The current pandemic has sent passenger demand for air travel into a nosedive and many airlines are fighting for survival. With several business models of airlines operating in Europe, there are numerous ways for each type to stimulate passenger demand and regain lost revenues. 

While low-cost carriers choose strong expansion and opening of new bases and routes, airlines operating on a premium travel model may look towards different, more sustainable ways of stimulating growth of passenger numbers during the recovery of the aviation sector.

Hannes Müller  and Christine Weigner from Lufthansa Consulting will take a closer look and share insights about ways of increasing passenger demand after COVID-19 pandemic during Air Convention Digital Week 2020 online event: https://digital.airconvention.com/ 

COVID-19 pandemic had a significant impact on passenger figures around the globe. While operations are gradually resuming, the number of people flying is still lower when compared to the pre-crisis level. With many different airline business models prominent in Europe, different approaches to ramp up passenger demand will follow.

Europe’s financially strongest airlines during the current pandemic have been low-cost carriers like Ryanair and Wizzair. They operate on a strict low-cost carrier model selling cheap flight tickets to many destinations around Europe.

The CEO of Wizz Air Joszef Varadi said in a statement on May 27, 2020: “We can survive without carrying a single passenger operating a single flight for 24 months. So if we are forced to be on the ground for two full years, we could still stay in business.” 

The statement can be seen as an example for airlines keeping only a few months of their expenses in their bank account. With that, the airline continued to impress the flying public by opening four new bases and adding more than 50 routes to its already broad route network. As a result, Wizzair hopes to boost passenger demand by adding more routes and possibilities to fly cheap for leisure or business purposes.

On the other hand, there are traditional European carriers like Lufthansa (LHAB) (LHA) , SAS, British Airways, and Iberia. The aforementioned airlines are known for making their money offering premium cabin products and focusing not only on short but also long haul services.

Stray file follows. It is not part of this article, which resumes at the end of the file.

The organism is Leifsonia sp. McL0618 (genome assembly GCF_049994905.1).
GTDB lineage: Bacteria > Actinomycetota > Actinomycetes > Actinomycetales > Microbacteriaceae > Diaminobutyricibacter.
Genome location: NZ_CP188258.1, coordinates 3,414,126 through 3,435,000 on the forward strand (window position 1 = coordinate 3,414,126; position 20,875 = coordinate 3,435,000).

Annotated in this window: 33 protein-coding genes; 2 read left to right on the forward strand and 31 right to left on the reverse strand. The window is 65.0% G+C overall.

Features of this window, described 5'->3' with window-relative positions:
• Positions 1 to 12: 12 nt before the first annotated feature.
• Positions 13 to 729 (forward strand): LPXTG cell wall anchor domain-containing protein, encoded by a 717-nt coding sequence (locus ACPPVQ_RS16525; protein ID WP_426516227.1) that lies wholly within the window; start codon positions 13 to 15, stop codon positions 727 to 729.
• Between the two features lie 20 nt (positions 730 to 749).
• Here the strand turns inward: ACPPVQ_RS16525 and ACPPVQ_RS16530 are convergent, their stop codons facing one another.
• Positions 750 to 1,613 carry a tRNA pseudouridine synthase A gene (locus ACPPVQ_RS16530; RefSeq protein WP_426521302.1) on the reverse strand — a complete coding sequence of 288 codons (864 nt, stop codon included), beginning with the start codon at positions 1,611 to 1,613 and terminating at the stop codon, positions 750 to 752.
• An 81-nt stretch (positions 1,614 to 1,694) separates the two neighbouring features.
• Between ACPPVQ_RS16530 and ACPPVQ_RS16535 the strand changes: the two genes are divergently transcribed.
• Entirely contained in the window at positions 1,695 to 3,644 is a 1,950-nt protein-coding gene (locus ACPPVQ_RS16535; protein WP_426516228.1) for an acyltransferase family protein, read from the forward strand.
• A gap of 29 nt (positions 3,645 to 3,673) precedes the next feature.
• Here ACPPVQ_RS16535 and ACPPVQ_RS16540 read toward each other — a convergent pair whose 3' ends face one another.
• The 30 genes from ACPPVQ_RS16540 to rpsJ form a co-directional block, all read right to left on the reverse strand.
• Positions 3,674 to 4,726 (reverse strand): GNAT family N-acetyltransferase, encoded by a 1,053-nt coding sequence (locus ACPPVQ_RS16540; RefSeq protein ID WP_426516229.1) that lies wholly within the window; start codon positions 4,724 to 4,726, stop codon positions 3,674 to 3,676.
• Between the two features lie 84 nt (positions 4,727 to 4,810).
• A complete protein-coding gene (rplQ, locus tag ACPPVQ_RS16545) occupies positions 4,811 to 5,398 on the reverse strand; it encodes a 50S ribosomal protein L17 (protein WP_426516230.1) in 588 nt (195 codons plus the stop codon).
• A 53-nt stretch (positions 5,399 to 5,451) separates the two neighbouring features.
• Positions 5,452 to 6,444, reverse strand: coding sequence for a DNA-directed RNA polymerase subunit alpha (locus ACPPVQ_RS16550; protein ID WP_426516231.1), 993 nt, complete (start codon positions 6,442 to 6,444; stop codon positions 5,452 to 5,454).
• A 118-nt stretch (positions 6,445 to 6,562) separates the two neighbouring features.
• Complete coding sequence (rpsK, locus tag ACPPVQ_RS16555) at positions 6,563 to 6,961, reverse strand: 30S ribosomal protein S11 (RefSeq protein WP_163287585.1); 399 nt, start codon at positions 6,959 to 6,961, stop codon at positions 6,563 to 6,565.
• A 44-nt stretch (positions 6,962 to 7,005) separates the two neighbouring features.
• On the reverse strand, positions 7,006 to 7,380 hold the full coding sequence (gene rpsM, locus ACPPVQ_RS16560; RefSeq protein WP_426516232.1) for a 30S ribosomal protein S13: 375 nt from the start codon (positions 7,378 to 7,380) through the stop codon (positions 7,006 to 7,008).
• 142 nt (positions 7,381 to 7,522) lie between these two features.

While leisure travels tend to choose LCCs to visit their holiday destinations, premium airlines have an advantage in the business travel market. The first logical step for premium airlines to take would be retiring older, less efficient jumbo jets in order to minimize operating costs and increase fleet efficiency. A step like this would highly benefit SAS (operating Airbus A340), Lufthansa (LHAB) (LHA) (operating Airbus A340, A380 and Boeing 747-400, 747-8), and British Airways (operating the largest Boeing 747-400 fleet in the world). 

Largest capacity passenger aircraft the Boeing 747 and Airbus A380 both are less efficient than the industry average, while Airbus A350 and Boeing 787 are the most fuel-efficient aircraft found on the market to this day. The retirement of less economical aircraft could help airlines cut operating costs and discount ticket prices, thus encouraging business entities’ spending on travel tickets and amenities provided by the airline.

With two different operations models being the most prominent in Europe we can hope to see an influx of new routes and destinations served by LCCs and a sped-up retirement of older, less efficient jets from fleets of established premium carriers.

Join AIR Convention Digital Week on June 15th-19th for more expert opinions.